The last chapter in the section, by the German literary/cultural scholar Frank Schulze-Engler, returns us to a region of the world which, though frequently posited as the (false) origin of postcolonial thinking, has not featured until relatively recently in postcolonial critical debates. ‘Postcolonial Europe’, as Schulze-Engler admits, is an awkward term in several ways, confronting Europe with a colonial past it often seeks to suppress, but also confronting postcolonial critics with a seemingly amorphous space, ‘literally everywhere and nowhere’, that belies the persistent critical inclination to ‘write Europe out of the idea of a postcolonial world’. Schulze-Engler’s chapter resists the temptation to construct ‘Europe’ as a straw category for postcolonial resistance while examining contemporary processes of ‘Europeanization’ and their implications for a field he sees as being persistently dominated by Anglo-American transatlantic perspectives (see Forsdick). His primary concerns, accordingly, are to break up the binary thinking he sees as dominating popular left-liberal conceptions of Europe as either high-minded cosmopolitan ideal or crude repository of imperial ideology, and to focus instead on different areas of ‘unfinished business’—historical, geographical, cultural, political—that underlie contemporary ‘Europeanization’ debates. The decisive question for Schulze-Engler is not what Europe is but what kind of Europe is preferable to live in. Here, he sides with Balibar and others in pointing to the alarming discrepancy between Europe’s continuing history of diversity and the contemporary ‘politics of exclusion’ that implicitly denies it (see Part II of this volume); he also draws attention to an equally long history of migration—both external and internal—that contradicts recent attempts to vouchsafe a ‘core’ European identity, e.g. by creating polarized political narratives of ‘Europe and its others’, or by shoring up national borders against those perceived to be incompatible with ‘European values’ and the ‘common Christian heritage’ of (western) Europe’s increasingly fearful nation states.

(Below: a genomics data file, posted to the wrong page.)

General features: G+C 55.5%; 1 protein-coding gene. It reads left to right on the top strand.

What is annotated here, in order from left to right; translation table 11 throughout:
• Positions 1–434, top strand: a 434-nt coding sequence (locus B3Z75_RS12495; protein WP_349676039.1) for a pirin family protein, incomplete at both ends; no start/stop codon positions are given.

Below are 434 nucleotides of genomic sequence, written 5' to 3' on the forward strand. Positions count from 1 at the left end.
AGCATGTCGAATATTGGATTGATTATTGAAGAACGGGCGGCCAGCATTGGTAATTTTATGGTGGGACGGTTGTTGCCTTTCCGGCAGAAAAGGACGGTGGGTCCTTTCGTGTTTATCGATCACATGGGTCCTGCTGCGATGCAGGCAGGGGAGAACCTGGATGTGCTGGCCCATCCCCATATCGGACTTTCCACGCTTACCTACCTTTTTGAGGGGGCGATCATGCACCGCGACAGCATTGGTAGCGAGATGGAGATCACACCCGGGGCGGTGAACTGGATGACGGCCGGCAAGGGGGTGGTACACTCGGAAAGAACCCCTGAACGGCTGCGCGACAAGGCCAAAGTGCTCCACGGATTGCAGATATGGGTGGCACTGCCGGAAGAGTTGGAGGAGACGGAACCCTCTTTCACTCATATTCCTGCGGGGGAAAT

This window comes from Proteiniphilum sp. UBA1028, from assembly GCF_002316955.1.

But if ‘postcolonial Europe’ cannot be reduced to the ‘cleavages and exclusions’ it has inherited from its colonial past, nor should it be lazily indexed to the conflicts that surround global hypermobility in the present; it is also an arena of convivial possibility in which what the political philosopher Jürgen Habermas has perhaps optimistically called ‘the transnational amplification of civic solidarity across Europe’ is set firmly in place. This positive remaking of Europe can be seen, Schulze-Engler believes, in the ‘wide-ranging network of transcultural connections to Africa, Asia, the Americas and the Pacific that is re-embedding contemporary European identities in a global (p. 557) setting’. Notwithstanding, Europe remains ‘structurally invisible’ in much postcolonial theory and criticism, either to be folded into its composite ideological counterpart, Eurocentrism, or to be identified with the equally undifferentiated colonialisms that have historically been constructed as the raison d’être for postcolonial studies as it looks to forge ‘post-European commonalities’ in an incompletely decolonized world. There is no doubting the need for appropriately decentred understandings of the kind that show, for instance, that Europe’s is only one among many competing versions of global modernity (see Hindess in Part IV of this volume); but equally needed is the kind of decentring of Europe from within that might lead to a renewed appreciation of the region’s linguistic and cultural diversity—a diversity also paradoxically missing in the postcolonial studies field, which still operates largely in English with an agenda far too conveniently shaped by dominant Anglo-American concerns. What is needed, Schulze-Engler concludes—and I can think of no more fitting conclusion to this volume—is an alternately decentred and polycentric postcolonial studies which, in complicating the easy binaries that continue to impede it, acknowledges the wide variety of critical-regionalist perspectives (‘Asian’ and ‘African’, but also ‘European’) that might best enable its geographically dispersed practitioners to negotiate the challenges of a globalized world.